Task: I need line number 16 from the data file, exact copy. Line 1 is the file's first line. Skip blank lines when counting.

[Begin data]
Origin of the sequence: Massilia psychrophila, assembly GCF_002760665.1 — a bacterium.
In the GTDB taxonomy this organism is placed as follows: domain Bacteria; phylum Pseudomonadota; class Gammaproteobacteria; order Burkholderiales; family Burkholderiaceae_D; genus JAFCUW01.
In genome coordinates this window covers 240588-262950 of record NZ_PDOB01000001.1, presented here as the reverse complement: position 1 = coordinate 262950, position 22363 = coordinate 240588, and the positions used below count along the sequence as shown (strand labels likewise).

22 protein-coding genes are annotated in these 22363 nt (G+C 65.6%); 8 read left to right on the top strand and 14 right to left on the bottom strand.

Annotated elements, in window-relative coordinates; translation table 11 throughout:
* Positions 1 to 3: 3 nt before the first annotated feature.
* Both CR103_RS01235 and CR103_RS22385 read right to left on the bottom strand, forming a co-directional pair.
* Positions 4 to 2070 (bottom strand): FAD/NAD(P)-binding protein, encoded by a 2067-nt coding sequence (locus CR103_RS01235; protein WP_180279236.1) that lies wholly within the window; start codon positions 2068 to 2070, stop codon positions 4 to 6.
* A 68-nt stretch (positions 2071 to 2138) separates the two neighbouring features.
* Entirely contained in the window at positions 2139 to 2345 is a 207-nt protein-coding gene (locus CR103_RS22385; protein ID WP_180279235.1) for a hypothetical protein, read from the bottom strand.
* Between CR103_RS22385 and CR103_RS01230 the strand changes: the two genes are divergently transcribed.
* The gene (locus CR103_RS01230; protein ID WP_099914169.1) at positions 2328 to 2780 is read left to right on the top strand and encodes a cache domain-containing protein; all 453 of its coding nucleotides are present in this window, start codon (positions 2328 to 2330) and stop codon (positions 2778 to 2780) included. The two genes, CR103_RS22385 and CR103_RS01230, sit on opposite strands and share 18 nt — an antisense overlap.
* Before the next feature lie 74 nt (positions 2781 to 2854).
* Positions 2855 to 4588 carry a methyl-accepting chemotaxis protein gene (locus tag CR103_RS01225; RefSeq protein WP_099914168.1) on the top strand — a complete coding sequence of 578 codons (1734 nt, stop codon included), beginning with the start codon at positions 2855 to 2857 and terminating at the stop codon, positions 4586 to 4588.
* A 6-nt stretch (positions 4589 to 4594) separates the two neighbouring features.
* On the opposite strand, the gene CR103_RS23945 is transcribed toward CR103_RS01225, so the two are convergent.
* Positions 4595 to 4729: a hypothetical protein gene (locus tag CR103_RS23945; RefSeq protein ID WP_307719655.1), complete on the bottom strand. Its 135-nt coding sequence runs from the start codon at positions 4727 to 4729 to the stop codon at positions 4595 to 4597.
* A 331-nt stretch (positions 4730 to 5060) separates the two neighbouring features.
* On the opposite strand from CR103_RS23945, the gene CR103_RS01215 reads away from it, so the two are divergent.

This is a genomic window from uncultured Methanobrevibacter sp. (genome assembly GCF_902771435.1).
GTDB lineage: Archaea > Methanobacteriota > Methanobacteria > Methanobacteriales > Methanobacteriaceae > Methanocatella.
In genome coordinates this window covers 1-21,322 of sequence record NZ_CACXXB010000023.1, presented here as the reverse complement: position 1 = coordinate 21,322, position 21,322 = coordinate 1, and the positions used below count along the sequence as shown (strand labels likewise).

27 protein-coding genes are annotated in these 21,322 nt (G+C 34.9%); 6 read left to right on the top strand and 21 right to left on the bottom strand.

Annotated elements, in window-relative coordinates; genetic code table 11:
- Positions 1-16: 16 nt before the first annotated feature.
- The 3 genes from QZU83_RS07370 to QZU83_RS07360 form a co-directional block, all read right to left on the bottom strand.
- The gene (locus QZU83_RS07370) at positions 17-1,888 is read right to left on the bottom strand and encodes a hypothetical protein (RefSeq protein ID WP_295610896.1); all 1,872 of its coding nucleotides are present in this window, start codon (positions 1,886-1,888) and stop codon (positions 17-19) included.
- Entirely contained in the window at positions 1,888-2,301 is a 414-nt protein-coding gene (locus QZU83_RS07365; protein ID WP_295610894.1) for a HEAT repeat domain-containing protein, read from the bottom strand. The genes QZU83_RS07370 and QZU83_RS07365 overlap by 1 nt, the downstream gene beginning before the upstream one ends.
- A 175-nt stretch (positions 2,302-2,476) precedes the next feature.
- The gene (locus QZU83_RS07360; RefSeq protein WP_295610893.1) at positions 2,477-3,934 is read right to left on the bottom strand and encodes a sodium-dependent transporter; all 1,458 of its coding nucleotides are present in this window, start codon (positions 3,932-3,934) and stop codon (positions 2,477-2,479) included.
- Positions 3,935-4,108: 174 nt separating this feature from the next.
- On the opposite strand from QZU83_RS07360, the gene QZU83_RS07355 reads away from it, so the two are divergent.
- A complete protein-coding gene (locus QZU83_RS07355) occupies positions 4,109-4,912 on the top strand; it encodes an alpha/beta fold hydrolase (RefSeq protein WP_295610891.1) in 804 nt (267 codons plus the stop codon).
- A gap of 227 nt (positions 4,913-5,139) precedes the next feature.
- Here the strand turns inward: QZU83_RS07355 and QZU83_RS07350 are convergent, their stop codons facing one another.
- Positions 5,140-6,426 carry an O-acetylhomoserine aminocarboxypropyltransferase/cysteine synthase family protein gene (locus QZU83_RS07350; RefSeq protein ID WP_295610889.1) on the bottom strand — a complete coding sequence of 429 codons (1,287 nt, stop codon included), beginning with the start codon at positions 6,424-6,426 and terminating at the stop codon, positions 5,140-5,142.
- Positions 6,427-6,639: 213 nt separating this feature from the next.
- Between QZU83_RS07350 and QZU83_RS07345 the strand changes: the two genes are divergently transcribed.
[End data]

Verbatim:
* On the opposite strand, the gene CR103_RS23945 is transcribed toward CR103_RS01225, so the two are convergent.